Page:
According to NFIB, winners of the NFIB Guardian of Small Business Award are consistent supporters of small businesses. Tester’s work to support the Paycheck Protection Program and his defense of stepped-up basis were two key votes for small businesses highlighted by the organization, among others.
Tester has been the leading champion for small businesses in Montana, according to NFIB. Last July, Tester secured $61,327,969 for Montana’s State Small Business Credit Initiative through the American Rescue Plan Act, which will be used for credit and investment programs for small businesses and startups to help them grow and succeed. Tester also stood up and defeated a proposal from President Biden and Democratic Senators to change stepped-up basis tax provisions that would have negatively impacted a families’ ability to keep running a farm, ranch, or small business.
Also last week, Tester announced that he secured $1.1 million for the Montana Department of Transportation (MDT) through his bipartisan Infrastructure Investment and Jobs Act. The funding will go toward the MDT Truck Parking Project, which will improve safety by providing a safe place for truck drivers to park and rest, and allows carriers to plan routes and realistic delivery times by providing Montana parking locations and availability.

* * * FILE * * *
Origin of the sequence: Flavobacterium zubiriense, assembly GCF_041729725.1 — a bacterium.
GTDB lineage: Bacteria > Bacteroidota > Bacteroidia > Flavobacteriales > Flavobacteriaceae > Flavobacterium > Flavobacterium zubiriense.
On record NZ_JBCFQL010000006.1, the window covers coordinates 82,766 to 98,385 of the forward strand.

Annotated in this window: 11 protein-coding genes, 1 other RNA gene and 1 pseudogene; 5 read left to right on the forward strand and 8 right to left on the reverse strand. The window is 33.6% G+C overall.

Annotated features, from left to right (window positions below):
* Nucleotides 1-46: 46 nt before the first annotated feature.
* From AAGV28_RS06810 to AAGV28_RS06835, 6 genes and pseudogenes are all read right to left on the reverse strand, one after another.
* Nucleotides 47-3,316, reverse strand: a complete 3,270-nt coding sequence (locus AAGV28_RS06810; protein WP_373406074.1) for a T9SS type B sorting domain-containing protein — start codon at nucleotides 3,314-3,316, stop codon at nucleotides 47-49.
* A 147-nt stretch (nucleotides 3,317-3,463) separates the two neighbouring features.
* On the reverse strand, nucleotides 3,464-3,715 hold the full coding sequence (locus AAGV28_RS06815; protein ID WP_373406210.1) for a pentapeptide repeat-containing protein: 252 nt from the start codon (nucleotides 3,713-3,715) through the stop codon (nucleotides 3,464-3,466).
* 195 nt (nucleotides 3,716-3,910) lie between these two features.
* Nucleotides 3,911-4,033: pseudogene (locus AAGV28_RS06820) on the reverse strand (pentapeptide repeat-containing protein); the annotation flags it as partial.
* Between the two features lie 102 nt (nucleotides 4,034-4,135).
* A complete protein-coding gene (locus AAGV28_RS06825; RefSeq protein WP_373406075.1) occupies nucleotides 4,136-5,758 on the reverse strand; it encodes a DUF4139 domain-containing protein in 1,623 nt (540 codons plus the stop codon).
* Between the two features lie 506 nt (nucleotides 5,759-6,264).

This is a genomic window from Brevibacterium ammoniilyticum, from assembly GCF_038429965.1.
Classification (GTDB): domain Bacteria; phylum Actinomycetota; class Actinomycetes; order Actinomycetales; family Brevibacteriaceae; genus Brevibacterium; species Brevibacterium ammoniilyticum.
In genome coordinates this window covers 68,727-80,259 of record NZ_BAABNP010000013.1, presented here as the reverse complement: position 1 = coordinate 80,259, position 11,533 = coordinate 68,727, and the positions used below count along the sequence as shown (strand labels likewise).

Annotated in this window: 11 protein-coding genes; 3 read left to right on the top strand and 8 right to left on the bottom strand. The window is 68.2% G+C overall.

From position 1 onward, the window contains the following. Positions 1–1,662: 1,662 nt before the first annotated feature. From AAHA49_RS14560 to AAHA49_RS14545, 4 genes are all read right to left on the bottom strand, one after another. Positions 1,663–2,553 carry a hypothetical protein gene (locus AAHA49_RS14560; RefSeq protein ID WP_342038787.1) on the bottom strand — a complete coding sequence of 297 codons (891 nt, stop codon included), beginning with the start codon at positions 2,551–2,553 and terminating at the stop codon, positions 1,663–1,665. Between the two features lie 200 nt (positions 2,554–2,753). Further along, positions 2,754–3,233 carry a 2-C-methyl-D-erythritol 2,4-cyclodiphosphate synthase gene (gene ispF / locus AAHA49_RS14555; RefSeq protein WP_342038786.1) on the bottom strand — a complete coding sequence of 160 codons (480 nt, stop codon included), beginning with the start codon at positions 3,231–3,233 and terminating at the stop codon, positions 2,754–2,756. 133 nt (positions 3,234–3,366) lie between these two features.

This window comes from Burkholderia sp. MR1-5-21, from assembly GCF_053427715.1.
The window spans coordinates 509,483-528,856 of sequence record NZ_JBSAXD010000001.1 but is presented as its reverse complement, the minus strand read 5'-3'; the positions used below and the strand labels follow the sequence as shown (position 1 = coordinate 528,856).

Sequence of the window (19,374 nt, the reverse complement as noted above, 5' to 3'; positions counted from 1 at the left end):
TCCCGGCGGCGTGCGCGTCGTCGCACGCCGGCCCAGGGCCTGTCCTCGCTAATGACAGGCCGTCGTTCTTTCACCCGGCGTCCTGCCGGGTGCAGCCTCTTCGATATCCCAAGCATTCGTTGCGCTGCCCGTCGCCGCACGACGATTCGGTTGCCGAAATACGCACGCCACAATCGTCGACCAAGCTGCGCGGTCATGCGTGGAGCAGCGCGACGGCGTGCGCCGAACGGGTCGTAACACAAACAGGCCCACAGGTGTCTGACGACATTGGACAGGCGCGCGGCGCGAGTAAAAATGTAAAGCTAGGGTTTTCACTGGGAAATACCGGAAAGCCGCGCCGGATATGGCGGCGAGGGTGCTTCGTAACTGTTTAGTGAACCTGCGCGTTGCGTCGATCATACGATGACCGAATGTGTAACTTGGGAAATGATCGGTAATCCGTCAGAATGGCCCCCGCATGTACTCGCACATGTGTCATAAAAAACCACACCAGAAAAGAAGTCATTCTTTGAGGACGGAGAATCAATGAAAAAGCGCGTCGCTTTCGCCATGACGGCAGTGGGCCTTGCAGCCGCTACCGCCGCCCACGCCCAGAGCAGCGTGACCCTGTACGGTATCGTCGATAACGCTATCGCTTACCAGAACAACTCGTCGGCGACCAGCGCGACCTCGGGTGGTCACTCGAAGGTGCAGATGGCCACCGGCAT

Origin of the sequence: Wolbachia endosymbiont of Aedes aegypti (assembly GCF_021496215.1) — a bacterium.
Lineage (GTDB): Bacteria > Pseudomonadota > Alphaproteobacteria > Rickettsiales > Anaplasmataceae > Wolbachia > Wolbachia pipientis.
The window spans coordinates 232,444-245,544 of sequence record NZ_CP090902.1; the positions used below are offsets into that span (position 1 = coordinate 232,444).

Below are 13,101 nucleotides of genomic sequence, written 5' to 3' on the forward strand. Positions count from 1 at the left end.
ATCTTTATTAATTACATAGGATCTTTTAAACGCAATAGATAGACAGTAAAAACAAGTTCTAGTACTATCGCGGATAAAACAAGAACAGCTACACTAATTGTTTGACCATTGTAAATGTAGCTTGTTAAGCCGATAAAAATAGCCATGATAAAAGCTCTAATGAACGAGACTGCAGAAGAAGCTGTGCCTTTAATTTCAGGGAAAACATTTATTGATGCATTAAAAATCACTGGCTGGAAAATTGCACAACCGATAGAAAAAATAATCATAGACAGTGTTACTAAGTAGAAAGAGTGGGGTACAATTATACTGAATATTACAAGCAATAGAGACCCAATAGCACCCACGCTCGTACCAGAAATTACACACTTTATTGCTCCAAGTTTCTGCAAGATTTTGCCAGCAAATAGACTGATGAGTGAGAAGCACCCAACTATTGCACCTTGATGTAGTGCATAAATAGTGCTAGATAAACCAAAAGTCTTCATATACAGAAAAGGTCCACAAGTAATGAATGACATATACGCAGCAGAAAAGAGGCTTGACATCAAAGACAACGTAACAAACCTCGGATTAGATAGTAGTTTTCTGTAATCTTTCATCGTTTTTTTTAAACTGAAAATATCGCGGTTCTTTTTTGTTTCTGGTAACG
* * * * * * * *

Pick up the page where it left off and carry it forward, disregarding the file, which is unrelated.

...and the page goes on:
Tester worked across the aisle for months to negotiate the Infrastructure Investment and Jobs Act with a group of five Republicans and four Democrats, and he was the only member of Montana’s congressional delegation to vote for it.
“The trucking industry plays a critical role in Montana’s economy, keeping goods moving across the northern border and all over the Treasure State,” Tester said. “We’ve all seen the impact that supply chain disruptions have on consumer prices and small businesses, which is why we’ve got to make sure our truck drivers have the resources and infrastructure they need to get goods where they need to go safely and efficiently. I’m proud to have secured this funding for MDT to do just that.”
Senator Tester has been Montana’s leading advocate for the trucking industry. Tester first called for the northern border to fully re-open in May, urging the Biden Administration to work with Canadian officials to swiftly and safely open the border. Earlier this year, he urged DHS to allow all truck drivers and other essential travel across the northern border.
At the end of Tester’s phone call with the Star, he was reminded that while in Washington D.C. earlier this summer he was paid a visit by high school students from Ravalli County and other parts of Montana who had won a trip from their electric cooperatives. One of them was Maddie Sacry from Stevensville, whose father works for the Bitterroot Star. When reminded of that visit, the senator said, “That’s the best part of my day, when I get to talk to students. Best part of my day.”
Victoria Howell can be reached at [email protected]